San Diego

Customers Shocked Over High-Usage Fee, SDG&E Looking to Get Rid of It

The high-usage charge was something the California Public Utility Commission instituted last year

Thousands of San Diego Gas and Electric customers were furious over their high electric bill this summer and the utility company said it is doing something about it.

This past summer's heat wave took a major toll out of the pocketbook of a lot of SDG&E customers. Customers such as Cate Helm of Chula Vista.

"Our normal month (bill) is maybe $60 to $90," she said.

That was until this summer's heat wave kicked in and Helm was slapped with a high-usage fee. July was sweltering and August was the hottest month on record.

"Yeah, we’ve heard a lot of concerns and frustrations from our customers," SDG&E spokesman Wes Jones Said.

Helm's bill shot up to $455. 

"I thought, ‘Maybe there was a mistake,’" she said. "Then once I called the company and they explained that everything was correct, I was pretty much outraged."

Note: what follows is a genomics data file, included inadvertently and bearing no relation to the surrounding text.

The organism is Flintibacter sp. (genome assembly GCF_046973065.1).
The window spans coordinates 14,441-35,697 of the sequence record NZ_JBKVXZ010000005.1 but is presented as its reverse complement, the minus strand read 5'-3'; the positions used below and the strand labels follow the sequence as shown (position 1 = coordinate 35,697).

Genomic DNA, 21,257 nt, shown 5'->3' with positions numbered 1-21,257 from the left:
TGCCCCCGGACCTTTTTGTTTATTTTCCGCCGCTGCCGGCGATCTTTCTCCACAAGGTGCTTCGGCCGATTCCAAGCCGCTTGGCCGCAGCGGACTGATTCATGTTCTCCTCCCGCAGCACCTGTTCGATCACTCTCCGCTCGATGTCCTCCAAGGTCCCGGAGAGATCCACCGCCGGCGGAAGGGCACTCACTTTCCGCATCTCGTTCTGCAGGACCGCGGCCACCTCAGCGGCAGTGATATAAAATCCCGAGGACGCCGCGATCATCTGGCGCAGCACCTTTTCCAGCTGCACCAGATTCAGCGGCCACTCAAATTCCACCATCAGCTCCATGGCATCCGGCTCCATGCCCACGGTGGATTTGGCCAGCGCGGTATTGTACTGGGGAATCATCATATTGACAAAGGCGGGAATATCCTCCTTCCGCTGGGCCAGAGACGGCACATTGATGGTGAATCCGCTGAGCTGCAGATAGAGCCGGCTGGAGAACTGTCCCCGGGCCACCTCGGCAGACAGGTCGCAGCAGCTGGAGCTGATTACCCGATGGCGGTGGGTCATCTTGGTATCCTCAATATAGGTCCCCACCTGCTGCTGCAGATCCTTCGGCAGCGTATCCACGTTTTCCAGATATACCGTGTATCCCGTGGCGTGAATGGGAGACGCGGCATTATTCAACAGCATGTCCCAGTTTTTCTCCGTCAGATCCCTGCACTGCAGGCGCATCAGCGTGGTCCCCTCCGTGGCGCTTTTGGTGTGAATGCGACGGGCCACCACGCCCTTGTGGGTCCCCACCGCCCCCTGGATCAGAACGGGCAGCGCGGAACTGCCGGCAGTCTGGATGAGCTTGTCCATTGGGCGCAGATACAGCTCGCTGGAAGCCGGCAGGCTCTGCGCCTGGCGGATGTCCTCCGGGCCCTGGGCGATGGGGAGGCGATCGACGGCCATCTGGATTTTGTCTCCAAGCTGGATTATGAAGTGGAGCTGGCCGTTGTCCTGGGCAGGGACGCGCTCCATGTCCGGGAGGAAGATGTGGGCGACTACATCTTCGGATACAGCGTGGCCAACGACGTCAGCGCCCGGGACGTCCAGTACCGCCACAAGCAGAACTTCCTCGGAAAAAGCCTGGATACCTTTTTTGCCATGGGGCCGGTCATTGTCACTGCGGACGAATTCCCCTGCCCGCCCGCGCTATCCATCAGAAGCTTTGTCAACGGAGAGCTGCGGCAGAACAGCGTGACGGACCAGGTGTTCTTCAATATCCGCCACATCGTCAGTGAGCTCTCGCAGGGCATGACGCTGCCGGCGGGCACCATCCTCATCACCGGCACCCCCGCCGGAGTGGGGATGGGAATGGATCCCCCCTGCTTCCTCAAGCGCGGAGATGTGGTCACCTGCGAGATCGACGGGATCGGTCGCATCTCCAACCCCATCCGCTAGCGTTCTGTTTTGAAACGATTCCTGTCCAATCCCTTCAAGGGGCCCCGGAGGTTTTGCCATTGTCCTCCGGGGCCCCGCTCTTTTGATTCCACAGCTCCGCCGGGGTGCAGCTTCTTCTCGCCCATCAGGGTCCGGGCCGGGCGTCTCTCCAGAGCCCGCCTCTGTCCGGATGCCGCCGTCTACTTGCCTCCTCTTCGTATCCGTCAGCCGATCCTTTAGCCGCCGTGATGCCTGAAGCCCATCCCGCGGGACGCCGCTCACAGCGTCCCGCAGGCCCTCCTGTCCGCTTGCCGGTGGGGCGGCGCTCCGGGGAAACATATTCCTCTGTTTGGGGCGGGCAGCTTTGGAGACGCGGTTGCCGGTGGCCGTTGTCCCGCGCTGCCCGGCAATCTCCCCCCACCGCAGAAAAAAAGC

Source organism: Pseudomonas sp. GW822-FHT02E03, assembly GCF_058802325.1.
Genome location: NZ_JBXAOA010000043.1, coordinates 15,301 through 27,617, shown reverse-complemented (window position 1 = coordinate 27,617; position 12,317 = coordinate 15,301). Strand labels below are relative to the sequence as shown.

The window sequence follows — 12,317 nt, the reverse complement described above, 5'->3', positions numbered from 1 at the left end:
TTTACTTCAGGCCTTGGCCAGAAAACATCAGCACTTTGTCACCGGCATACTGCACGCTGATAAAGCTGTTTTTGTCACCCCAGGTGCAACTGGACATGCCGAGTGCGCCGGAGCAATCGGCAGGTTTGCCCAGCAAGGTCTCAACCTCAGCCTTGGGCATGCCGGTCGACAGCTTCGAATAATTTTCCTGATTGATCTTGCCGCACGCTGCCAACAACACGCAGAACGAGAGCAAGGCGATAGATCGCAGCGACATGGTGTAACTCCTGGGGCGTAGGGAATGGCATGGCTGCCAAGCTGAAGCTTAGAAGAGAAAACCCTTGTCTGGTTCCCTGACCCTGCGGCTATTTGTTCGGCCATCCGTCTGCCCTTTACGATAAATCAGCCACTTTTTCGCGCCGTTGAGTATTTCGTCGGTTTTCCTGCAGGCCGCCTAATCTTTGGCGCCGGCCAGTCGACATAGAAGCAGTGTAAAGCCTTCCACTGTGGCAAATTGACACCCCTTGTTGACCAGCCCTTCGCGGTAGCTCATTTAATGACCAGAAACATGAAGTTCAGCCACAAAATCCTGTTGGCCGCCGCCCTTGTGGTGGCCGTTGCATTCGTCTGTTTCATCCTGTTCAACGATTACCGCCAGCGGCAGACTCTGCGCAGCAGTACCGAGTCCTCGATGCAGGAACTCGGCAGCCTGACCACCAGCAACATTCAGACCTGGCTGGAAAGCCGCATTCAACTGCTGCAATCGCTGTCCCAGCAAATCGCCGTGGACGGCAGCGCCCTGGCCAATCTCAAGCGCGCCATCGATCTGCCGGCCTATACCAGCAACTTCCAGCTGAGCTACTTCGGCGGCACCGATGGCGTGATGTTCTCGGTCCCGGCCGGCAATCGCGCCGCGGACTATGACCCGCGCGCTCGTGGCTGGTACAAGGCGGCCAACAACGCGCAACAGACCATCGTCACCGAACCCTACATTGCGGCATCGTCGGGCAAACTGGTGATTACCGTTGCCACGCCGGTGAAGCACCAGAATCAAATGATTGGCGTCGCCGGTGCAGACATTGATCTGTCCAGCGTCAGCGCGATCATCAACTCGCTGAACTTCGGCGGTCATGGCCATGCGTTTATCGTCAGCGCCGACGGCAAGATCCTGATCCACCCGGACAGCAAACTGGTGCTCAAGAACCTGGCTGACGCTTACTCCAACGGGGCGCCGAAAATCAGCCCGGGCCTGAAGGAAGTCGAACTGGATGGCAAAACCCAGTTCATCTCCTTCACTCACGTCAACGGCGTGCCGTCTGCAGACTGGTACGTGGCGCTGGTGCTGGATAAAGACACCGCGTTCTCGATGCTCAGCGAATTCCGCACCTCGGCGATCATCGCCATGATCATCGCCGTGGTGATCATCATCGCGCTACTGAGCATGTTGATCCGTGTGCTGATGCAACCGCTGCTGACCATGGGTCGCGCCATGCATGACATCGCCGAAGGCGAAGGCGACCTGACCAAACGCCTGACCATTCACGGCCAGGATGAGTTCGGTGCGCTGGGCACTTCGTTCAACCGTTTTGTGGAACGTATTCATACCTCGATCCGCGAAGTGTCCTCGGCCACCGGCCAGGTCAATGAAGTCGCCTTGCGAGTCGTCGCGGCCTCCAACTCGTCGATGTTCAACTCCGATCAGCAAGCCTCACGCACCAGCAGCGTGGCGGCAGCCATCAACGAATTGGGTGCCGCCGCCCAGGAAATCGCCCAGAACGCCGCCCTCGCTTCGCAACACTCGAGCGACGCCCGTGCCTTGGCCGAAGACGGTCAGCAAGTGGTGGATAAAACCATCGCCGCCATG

The high-usage charge was something the California Public Utility Commission instituted last year. It charges customers a much higher rate if they use four times the amount of electricity they were allotted for each month.

Jones said more than 80,000 people were hit with the high-usage charge. He said the company is petitioning the CPUC to get rid of the fee.

"We’re going to be looking to get rid of it," he said. "Any relief we can provide I’m sure our customers will be happy to receive."

The higher rate forced Helm to be militant when it comes to energy use. She unplugged all the lamps in her home that aren't being used, reduced the light bulbs needed in each room -- whatever it takes to lower her energy cost.

And it worked. 

"We went from $455 to our next bill was only $93," she said.

But Helm still can't forgive SDG&E for what it did.

"(The bills) had spiked for everyone in Chula Vista," Helm said. "They took all trust that we had to begin with them."

She said whatever SDG&E did was not enough because it was unwilling to help when it mattered most.

"More people need to continue speaking up about these charges," she said. "Even if they're going to decrease and take that back. That trust is gone."

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